RR: Oh yes. In fact, I recently had some renovation done in my studio and found some things that were squirrelled away years ago. I found a little painting that I’d begun in 1964 and I’d abandoned it. I decided to finish it and, when I finally did, I dated it 1964-2000. Mondrian did that also; he had paintings sitting around, and there wasn’t so much interest in his paintings, and so he might see something that might be different, or a better solution to a certain painting, so he could pick it up and make a change on it. Usually when the painting goes out into the world, then it’s really finished.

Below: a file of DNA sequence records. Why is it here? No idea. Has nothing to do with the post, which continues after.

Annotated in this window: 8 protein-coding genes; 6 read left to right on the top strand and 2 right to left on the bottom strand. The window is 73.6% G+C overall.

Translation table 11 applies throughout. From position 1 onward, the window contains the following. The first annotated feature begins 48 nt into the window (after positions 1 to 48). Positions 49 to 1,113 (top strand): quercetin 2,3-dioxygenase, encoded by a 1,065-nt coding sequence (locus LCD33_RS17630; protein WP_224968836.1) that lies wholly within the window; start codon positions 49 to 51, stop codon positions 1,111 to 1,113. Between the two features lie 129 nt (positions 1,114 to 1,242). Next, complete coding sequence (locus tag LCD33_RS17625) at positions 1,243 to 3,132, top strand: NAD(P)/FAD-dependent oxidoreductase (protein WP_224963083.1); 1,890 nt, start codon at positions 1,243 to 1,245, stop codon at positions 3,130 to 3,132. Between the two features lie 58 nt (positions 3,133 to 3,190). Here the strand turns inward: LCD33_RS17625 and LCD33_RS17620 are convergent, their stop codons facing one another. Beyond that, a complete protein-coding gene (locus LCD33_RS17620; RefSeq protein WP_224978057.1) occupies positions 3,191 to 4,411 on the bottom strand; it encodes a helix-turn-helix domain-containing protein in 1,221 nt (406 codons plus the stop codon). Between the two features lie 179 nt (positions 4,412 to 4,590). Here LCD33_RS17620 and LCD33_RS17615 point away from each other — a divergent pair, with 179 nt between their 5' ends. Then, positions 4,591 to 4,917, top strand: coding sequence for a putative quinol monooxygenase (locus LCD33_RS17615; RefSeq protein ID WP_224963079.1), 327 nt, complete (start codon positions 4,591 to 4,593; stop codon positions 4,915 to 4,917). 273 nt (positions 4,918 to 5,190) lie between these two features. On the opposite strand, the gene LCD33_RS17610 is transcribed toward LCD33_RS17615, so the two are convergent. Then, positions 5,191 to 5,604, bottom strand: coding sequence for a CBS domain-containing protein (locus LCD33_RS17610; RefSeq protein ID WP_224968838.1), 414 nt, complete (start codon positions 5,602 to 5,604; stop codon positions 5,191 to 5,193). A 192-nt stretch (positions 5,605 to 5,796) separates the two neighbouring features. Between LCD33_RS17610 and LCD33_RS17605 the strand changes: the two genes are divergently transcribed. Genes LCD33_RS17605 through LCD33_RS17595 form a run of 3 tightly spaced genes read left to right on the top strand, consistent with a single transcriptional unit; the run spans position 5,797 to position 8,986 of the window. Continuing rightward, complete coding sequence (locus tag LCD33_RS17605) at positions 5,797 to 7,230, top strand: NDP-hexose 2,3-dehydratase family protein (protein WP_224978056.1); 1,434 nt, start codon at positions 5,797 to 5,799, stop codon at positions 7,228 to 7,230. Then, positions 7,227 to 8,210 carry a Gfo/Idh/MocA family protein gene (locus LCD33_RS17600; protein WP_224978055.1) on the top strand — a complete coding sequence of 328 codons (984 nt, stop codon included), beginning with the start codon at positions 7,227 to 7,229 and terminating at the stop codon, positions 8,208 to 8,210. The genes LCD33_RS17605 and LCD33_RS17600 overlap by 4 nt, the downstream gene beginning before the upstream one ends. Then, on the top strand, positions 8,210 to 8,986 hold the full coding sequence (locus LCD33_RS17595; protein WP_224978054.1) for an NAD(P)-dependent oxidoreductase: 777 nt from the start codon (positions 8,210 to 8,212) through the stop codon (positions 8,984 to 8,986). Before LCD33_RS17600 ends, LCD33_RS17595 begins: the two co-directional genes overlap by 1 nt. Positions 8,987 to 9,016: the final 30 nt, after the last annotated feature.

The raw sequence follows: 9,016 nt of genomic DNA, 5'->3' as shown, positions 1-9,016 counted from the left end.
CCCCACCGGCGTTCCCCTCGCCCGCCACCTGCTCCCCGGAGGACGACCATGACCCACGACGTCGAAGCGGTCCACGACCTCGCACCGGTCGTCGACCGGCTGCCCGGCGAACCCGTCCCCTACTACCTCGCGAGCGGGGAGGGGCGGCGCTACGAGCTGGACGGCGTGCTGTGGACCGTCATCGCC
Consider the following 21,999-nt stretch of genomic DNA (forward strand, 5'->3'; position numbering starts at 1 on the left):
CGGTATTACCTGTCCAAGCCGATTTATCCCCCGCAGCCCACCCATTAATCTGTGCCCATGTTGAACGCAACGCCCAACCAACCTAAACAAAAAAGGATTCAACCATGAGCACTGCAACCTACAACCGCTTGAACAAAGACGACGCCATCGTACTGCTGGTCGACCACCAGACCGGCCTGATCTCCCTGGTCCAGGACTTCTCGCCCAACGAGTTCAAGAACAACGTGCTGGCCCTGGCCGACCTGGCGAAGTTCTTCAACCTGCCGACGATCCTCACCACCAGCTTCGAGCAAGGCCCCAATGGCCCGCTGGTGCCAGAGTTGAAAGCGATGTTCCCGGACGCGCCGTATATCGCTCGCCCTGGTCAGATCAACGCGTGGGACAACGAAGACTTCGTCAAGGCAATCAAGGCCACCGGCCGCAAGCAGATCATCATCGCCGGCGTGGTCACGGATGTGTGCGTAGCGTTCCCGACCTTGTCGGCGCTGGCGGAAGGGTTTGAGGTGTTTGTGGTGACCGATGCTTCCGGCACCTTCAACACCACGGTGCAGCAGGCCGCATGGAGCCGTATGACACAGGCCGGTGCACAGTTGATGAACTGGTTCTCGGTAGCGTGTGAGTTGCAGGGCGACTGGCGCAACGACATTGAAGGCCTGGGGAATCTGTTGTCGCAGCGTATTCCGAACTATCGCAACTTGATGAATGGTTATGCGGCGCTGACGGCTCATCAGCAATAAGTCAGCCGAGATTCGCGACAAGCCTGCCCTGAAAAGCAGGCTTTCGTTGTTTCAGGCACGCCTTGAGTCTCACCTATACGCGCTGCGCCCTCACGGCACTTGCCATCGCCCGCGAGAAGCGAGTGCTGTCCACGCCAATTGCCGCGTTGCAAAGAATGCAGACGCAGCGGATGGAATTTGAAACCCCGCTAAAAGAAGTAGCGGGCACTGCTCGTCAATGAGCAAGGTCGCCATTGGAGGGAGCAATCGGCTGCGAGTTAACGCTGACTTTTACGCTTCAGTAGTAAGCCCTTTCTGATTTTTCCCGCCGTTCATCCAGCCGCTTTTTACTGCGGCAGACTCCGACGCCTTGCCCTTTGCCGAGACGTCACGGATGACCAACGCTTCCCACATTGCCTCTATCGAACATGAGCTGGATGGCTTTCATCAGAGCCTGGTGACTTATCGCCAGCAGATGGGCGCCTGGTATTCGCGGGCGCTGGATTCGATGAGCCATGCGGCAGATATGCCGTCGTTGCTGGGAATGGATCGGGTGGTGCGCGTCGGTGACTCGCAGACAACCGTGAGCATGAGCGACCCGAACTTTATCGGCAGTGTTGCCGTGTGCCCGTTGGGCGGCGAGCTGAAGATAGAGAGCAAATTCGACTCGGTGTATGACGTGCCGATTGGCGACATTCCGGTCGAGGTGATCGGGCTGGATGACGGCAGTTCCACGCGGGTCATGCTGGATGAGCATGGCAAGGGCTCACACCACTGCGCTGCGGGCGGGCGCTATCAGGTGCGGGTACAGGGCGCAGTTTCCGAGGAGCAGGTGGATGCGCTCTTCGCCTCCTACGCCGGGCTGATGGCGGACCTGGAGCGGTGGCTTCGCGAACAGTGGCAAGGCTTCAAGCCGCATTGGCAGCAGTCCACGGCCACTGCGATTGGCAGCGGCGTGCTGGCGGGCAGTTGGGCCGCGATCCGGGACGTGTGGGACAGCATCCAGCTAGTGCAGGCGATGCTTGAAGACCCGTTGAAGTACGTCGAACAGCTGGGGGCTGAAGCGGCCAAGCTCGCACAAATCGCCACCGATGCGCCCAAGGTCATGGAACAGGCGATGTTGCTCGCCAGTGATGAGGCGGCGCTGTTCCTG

TAN: Judging from what you have told me, it sounds as if you do not make preliminary studies; you always paint straight onto the canvas.

RR: There have been occasions in the past where I haven’t done preliminary studies, but I’ve had in mind beforehand what I’ve wanted to do. One instance in the early 70s I saw a painting in a museum, I don’t remember the painting, but the label said “unfinished painting” and that stuck with me because I thought, “Oh, this painting is finished because we’re in a museum and we’re looking at it.” So, in my studio, I did three five-foot paintings: the first one had one layer of vertical strokes, and the second painting had one layer of vertical and one layer of horizontal strokes, and the third one was vertical, horizontal and vertical again. And I titled the first one, “Unfinished painting 1”, and the second one, “Unfinished painting 2”, and the third one, “Finished painting 3”, but I usually don’t do that kind of thing!

TAN: Do you carry notebooks or sketchbooks around with you?